Newforest you are a wealth of information.
Kristin you have a tarnished heart locket, but also a heart of gold and it seems as if Jules does also.
Thanks for the touching story.


More than usual, I was moved by this. What you say is always heartfelt and wise, but this went to a level deeper again.
Thank you

Alberta Boileau

French is a language of the heart. Just reading the comments' column brings out the French in me. I can feel that swell of love and emotion that is being expressed by all.
"Haut les coeurs".
Hopefully some paarticipants are emailing those messages to friends in Japan so that they can feel the love also.
I'll sign simply "BERT"
Thanks for your acknowledgement of my previous email.


Hi Kristin

I am delighted that you passed by "This is Belgium", your comment on the flower truck is super sweet.
thank you and haut les coeurs,
à bientôt !

Sandy Maberly

I'm a bit late getting to your latest post but I had to comment on how moving your story was. Jules has such a gift for drawing closer those who need her. Her ability to communicate with others on such complicated levels without understanding the language never ceases to amaze me. Even though I've never met her, I can see alot of her within you. Continue to cultivate those skills and insights and one day Jackie will be writing her own blog with comments about her own extraordinary mom!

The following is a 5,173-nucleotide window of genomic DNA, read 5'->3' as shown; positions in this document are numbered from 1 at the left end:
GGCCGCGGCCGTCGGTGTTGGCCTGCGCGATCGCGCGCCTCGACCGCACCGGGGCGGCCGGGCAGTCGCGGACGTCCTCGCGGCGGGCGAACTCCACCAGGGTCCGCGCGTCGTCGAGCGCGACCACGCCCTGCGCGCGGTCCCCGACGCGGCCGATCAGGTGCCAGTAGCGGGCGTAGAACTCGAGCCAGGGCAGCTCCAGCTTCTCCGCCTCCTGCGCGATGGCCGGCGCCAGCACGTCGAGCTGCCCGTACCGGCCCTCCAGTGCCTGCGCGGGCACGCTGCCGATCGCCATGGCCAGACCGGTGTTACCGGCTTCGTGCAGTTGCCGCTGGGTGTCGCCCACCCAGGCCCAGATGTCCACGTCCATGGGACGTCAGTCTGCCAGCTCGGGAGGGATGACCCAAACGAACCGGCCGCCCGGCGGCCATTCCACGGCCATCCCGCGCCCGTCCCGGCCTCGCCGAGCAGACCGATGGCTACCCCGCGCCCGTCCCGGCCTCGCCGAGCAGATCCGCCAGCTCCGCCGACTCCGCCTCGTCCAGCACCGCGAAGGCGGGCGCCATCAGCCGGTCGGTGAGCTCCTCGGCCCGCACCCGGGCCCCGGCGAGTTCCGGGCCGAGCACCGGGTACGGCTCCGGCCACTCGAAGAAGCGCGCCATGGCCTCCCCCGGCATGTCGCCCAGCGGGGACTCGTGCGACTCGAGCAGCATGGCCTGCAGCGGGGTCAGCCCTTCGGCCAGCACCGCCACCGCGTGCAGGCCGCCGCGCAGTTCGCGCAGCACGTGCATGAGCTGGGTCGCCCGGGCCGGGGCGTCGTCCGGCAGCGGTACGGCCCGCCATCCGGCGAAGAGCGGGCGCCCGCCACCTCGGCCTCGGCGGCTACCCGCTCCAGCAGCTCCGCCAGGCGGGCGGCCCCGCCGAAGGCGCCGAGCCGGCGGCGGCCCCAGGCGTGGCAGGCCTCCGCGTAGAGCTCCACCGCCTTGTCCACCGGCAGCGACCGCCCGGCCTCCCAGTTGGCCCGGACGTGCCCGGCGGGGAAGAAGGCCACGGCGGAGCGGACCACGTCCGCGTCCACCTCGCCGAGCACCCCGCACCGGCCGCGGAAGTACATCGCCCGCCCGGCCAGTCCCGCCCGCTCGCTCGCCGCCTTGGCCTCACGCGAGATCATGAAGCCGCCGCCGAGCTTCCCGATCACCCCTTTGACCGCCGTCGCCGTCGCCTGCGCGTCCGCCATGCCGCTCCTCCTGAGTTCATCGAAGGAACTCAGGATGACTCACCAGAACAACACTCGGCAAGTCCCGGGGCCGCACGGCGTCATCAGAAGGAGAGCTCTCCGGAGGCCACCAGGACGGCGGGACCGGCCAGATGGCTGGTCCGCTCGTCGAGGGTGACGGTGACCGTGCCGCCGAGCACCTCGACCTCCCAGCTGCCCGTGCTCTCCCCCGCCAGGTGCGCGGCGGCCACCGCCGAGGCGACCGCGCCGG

"Le coeur et l'estomac" (following latest post and remarks)
In "avoir des haut-le-coeur", (with "le" and hyphens), the word "coeur" is ... the stomach! Why?
I had a vague idea but needed to check first, so, this is the result of my search: in Greek medicine, 'kardia' = the entry (upper orifice) of the stomach. It also corresponds in Latin to “cor”, ("cor", which gave the French word "coeur") - this throws some light on one of the meaning of "coeur", in connection with the word 'stomach'.
- "avoir mal au coeur" = to feel sick
If the smell of cabbage turns your 'stomach':
- "l'odeur des choux me soulève le coeur"!

Verb "écoeurer" = to make (somebody) feel sick
- "Des choux? non, je n'en mange pas. Leur odeur m'écoeure"

Funnyly enough, we have the word "heartburns" in the English language... and what are they in French?
-> "des brûlures d'estomac" / "des aigreurs d'estomac"....

There is no shortage of meanings and metaphorical expressions around "le coeur"!
I will retain the connection between "coeur" and "courage" symbolised by the little tarnished heart locket from the Mexican "homme de la rue" who may have found it on the street, not even knowing its previous owner (?) Mystery...
Kristin, this heart locket is so much more than a charming little gift passed on to you... It's an inspiration! Hope you keep it, just as it is.

Chris Miasnik